|Birth name||David Scott MacRae|
|Born||2 April 1940|
Auckland, New Zealand
David Scott MacRae (born 2 April 1940, Auckland, New Zealand) is a New Zealand keyboardist, noted for his contributions in jazz and jazz rock, and his collaborations with musicians from the Canterbury scene.
Life and career
MacRae studied at the New South Wales Conservatorium of Music and then worked in Australia in the 1960s as an arranger for Festival Records. He moved to the United States in 1969, playing with experimental groups in Los Angeles before joining Buddy Rich's ensemble in 1970. He relocated to London in 1971, working that year with jazz musicians Clark Terry, Chet Baker, Jon Hendricks and Gil Evans.
From 1972 to 1980 he was the musical director for The Goodies, arranging and producing the music for seasons 3 to 8 of the television series of the same name, and arranging and performing on their five studio albums. MacRae's wife Joy Yates was a backing vocalist on several of the songs, with both appearing on camera in The Goodies – Almost Live. He worked closely with Bill Oddie on the music and together they wrote their most successful song, "The Funky Gibbon", which peaked at number 4 on the UK Singles Chart in 1975.
In 1971, he was briefly with a group called Caparius before he joined Matching Mole, where he remained until 1972. In March 1973, he recorded for the Labyrinth album with Ian Carr's group Nucleus. Concurrently he played in Elton Dean's band, Just Us. He played in WMWM and Giles Farnaby's Dream Band in 1973 and did session work for Back Door in 1974, but left Nucleus around this time to concentrate on his own project called Pacific Eardrum, which he led with his wife Joy Yates until 1979. He continued working with Canterbury musicians such as Robert Wyatt, Mike Gibbs, and Richard Sinclair through the 1970s.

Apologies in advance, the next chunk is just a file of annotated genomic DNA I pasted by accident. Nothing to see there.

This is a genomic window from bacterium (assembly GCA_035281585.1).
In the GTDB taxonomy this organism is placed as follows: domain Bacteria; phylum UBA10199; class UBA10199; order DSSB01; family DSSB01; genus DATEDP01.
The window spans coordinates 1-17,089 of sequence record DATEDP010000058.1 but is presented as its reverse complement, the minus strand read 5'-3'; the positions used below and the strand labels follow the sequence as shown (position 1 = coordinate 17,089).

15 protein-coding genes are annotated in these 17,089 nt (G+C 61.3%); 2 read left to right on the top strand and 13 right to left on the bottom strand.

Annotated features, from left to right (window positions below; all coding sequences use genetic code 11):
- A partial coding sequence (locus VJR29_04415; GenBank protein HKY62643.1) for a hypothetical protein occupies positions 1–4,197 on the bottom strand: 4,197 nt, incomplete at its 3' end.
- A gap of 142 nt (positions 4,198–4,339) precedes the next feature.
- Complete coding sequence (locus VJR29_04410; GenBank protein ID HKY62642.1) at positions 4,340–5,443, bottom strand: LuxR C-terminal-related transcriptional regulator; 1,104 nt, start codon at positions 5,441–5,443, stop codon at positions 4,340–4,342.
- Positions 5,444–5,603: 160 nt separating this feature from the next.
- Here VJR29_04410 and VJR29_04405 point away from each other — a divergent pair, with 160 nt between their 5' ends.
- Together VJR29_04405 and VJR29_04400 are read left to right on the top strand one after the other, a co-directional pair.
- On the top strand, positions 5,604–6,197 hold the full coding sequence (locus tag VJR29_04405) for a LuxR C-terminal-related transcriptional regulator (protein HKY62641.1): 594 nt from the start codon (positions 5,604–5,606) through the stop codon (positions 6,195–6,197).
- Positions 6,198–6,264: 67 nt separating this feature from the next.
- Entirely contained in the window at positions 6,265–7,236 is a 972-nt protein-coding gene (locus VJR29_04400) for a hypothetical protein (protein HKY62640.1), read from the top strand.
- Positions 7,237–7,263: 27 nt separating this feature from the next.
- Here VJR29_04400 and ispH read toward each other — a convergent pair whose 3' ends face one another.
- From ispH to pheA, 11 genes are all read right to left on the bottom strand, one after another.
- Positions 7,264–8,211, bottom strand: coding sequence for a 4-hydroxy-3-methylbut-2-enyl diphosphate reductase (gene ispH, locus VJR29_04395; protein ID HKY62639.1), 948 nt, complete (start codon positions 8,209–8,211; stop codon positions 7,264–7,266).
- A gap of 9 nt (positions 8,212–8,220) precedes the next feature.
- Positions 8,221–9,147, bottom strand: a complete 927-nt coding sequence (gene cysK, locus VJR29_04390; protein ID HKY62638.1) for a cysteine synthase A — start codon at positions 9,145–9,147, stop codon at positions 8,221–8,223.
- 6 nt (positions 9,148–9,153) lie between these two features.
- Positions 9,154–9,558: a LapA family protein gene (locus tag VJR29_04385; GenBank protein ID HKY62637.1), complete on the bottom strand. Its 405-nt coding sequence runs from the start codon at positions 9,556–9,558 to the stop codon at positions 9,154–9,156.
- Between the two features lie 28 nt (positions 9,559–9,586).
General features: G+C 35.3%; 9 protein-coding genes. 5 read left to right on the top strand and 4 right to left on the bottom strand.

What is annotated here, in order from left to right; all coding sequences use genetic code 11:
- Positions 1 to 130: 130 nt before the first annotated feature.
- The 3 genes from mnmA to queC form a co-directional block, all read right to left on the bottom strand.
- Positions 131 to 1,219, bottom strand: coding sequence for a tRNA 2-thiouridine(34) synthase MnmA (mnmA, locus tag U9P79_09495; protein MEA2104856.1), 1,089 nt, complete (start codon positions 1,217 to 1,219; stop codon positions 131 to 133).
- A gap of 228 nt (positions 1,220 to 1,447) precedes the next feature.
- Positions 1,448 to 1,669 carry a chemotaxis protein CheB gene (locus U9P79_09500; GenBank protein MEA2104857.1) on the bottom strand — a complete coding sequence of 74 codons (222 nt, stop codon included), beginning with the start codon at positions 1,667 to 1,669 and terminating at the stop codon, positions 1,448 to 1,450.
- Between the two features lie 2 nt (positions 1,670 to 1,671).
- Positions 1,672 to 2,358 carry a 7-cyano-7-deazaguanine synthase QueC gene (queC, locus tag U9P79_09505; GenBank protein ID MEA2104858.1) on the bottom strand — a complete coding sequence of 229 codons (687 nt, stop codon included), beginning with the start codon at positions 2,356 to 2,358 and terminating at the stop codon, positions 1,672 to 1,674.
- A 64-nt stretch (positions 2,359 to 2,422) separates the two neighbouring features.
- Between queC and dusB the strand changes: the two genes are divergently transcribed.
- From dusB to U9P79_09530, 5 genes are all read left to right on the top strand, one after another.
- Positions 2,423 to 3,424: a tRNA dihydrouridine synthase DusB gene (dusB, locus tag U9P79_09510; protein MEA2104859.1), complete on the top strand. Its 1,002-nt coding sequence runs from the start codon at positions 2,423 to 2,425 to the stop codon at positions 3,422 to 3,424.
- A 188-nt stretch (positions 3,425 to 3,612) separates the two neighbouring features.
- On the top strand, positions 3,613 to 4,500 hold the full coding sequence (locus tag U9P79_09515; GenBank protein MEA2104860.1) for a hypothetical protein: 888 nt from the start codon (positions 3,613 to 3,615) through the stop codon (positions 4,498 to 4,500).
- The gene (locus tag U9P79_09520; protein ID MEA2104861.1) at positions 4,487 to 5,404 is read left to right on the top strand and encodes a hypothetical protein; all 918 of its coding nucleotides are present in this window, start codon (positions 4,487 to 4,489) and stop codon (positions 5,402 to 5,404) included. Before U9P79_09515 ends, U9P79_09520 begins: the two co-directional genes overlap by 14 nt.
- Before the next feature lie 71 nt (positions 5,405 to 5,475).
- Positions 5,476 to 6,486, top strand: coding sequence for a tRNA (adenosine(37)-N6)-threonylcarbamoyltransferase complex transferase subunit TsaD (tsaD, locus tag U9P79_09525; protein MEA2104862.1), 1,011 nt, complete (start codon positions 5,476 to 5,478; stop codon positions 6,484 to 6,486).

In the 1980s, MacRae worked briefly with False Alarm, a band led by Allan Holdsworth, which eventually became I.O.U. with the addition of vocalist Paul Williams; and then played in a reconstituted version of Soft Machine in 1984. During the 15 years he spent in the U.K., MacRae also worked with Ronnie Scott, Clifford Jordan, Annie Ross, Cliff Richard, and Scott Walker, and as musical director to The Goodies television show from series six/1976.
He returned to Australia later in 1984, and played in the Sydney area with Bernie McGann and Ronnie Scott.
He is the father of singer Jade MacRae.
- ^ a b c d e f Larkin, Colin, ed. (1992). The Guinness Encyclopedia of Popular Music (First ed.). Guinness Publishing. p. 1583. ISBN 0-85112-939-0.
- ^ Perry, Chris (2016). The Kaleidoscope British Christmas Television Guide 1937-2013. Kaleidoscope Publishing. p. 258. ISBN 9781900203609.
- ^ "Dave MacRae". www.calyx-canterbury.fr.
- ^ "Joy yates / DAVE MACRAe". Joyyates-davemacrae.com.
- ^ Shand, John (17 November 2013). "Review Bloodlines: Jade MacRae reveals her talent for jazz". The Sydney Morning Herald.
- Roger T. Dean, "Dave MacRae". Grove Jazz online.
- Official website of Joy Yates and Dave MacRae
- Dave MacRae discography at Discogs
- Dave MacRae at IMDb
- Goodies Podcast interview with Dave MacRae Recorded 9 February 2010.
- AudioCulture profile